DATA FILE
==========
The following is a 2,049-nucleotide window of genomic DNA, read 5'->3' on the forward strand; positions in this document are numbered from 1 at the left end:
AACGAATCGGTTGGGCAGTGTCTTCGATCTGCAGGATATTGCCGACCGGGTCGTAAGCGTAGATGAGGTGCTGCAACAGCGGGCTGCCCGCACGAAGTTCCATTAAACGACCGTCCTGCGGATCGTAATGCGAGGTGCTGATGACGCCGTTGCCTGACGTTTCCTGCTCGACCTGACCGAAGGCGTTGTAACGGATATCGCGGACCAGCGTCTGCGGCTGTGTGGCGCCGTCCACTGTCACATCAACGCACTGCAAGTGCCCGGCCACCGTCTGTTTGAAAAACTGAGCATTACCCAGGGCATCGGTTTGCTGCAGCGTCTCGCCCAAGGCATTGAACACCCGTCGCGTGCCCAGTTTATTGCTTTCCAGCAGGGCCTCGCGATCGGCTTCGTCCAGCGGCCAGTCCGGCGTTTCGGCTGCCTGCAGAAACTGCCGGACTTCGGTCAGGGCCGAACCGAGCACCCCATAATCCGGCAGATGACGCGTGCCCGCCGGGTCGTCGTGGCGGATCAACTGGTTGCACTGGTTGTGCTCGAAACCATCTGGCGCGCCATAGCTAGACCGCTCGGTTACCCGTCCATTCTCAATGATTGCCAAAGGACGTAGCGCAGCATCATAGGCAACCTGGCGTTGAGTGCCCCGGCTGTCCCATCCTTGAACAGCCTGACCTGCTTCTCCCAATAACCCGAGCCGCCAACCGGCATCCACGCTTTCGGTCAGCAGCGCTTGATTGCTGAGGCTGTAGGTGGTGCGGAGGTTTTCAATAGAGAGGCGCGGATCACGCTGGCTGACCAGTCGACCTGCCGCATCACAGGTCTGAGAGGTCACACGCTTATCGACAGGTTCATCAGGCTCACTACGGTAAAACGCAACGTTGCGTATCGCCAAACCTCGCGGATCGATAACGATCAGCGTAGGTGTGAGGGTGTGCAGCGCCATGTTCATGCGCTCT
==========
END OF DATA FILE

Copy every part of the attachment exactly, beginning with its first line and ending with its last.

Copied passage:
The following is a 2,049-nucleotide window of genomic DNA, read 5'->3' on the forward strand; positions in this document are numbered from 1 at the left end:
AACGAATCGGTTGGGCAGTGTCTTCGATCTGCAGGATATTGCCGACCGGGTCGTAAGCGTAGATGAGGTGCTGCAACAGCGGGCTGCCCGCACGAAGTTCCATTAAACGACCGTCCTGCGGATCGTAATGCGAGGTGCTGATGACGCCGTTGCCTGACGTTTCCTGCTCGACCTGACCGAAGGCGTTGTAACGGATATCGCGGACCAGCGTCTGCGGCTGTGTGGCGCCGTCCACTGTCACATCAACGCACTGCAAGTGCCCGGCCACCGTCTGTTTGAAAAACTGAGCATTACCCAGGGCATCGGTTTGCTGCAGCGTCTCGCCCAAGGCATTGAACACCCGTCGCGTGCCCAGTTTATTGCTTTCCAGCAGGGCCTCGCGATCGGCTTCGTCCAGCGGCCAGTCCGGCGTTTCGGCTGCCTGCAGAAACTGCCGGACTTCGGTCAGGGCCGAACCGAGCACCCCATAATCCGGCAGATGACGCGTGCCCGCCGGGTCGTCGTGGCGGATCAACTGGTTGCACTGGTTGTGCTCGAAACCATCTGGCGCGCCATAGCTAGACCGCTCGGTTACCCGTCCATTCTCAATGATTGCCAAAGGACGTAGCGCAGCATCATAGGCAACCTGGCGTTGAGTGCCCCGGCTGTCCCATCCTTGAACAGCCTGACCTGCTTCTCCCAATAACCCGAGCCGCCAACCGGCATCCACGCTTTCGGTCAGCAGCGCTTGATTGCTGAGGCTGTAGGTGGTGCGGAGGTTTTCAATAGAGAGGCGCGGATCACGCTGGCTGACCAGTCGACCTGCCGCATCACAGGTCTGAGAGGTCACACGCTTATCGACAGGTTCATCAGGCTCACTACGGTAAAACGCAACGTTGCGTATCGCCAAACCTCGCGGATCGATAACGATCAGCGTAGGTGTGAGGGTGTGCAGCGCCATGTTCATGCGCTCT